On 11th December 1997, Her Majesty The Queen was seen shedding a tear in public – something which rarely happens, as the Royal Family tend to suppress their emotions. The cause? The decomissioning of Her Majesty’s Yacht Britannia, better known as the Royal Yacht Britannia.
Britannia came into service in 1953 after its launch from the John Brown and Co. shipyard in Clydebank. Over her 44-year career, the yacht was used by the Royal Family for private holidays, honeymoons and glittering state occasions; the vessel travelled over one million miles during its lifetime.
Manned by a crew of 20 officers and 220 yachtsmen, nicknamed ‘yotties’, the yacht was more than just a symbol of pride for the UK and the Commonwealth as a whole – it was a home for the Royals, a place to relax away from prying eyes and lenses of the paparazzi. Having a royal ship is a tradition which dates back to the reign of King Charles II; Britannia was the 83rd royal yacht since 1660 and followed in the footsteps of famous vessels, such as the Victoria and Albert.
On a personal note, Britannia was present for some important moments in the lives of the British Royals. Back in 1960, Princess Margaret and Antony Armstrong-Jones used the yacht for their Caribbean honeymoon in a desire to have some real privacy as a married couple. The Princess Royal and her first husband, Captain Mark Phillips, also honeymooned aboard Britannia; however, they were followed by the press and their trip to Barbados and the Caribbean was disturbed by severe storms. Prince Charles and Diana, Princess of Wales, had more luck avoiding the press during their 16-day Mediterranean honeymoon; likewise, Prince Andrew and Sarah Ferguson, Duchess of York, managed to evade the paparazzi during their honeymoon to the Azores.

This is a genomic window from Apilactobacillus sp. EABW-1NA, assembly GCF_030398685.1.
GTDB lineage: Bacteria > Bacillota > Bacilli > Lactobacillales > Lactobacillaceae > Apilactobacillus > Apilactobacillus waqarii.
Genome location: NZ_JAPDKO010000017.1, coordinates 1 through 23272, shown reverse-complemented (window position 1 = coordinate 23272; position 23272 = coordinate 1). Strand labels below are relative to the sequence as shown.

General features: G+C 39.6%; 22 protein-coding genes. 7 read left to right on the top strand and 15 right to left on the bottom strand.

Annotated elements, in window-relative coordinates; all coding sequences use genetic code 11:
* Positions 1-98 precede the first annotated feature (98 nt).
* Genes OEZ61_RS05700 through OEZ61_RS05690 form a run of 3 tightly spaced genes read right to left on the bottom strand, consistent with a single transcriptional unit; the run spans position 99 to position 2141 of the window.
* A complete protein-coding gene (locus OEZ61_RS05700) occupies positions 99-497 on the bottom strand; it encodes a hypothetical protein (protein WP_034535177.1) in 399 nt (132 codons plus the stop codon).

The Royal Family also used the royal yacht for their annual Western Isles cruise, which saw them holiday around the coast of Scotland. Inside the impressive ship, many of the walls are lined with photographs of the Royals; there are many pictures of The Queen and Prince Philip onboard the yacht with their children and grandchildren. There are also images from Margaret and Antony’s wedding, and individual pictures of Princess Anne, Princess Alexandra and Princess Margaret. Most of the framed pictures are signed by those who feature in the images and are said to have been the pride and joy of those who served on Britannia.
Britannia was also the backdrop for several iconic royal images, including the famous picture of Diana, Princess of Wales, greeting her sons, Princes William and Harry, with outstreched arms. The boys had joined their parents, who were on an official tour of Canada, onboard the yacht and Diana, known for her maternal side, was delighted to see her sons. This informal reaction reflects the more relaxed mood of the royal yacht.
The royal yacht was also used by the family more recently; Mike and Zara Tindall had a party onboard Britannia the night before their wedding, which took place in Edinburgh.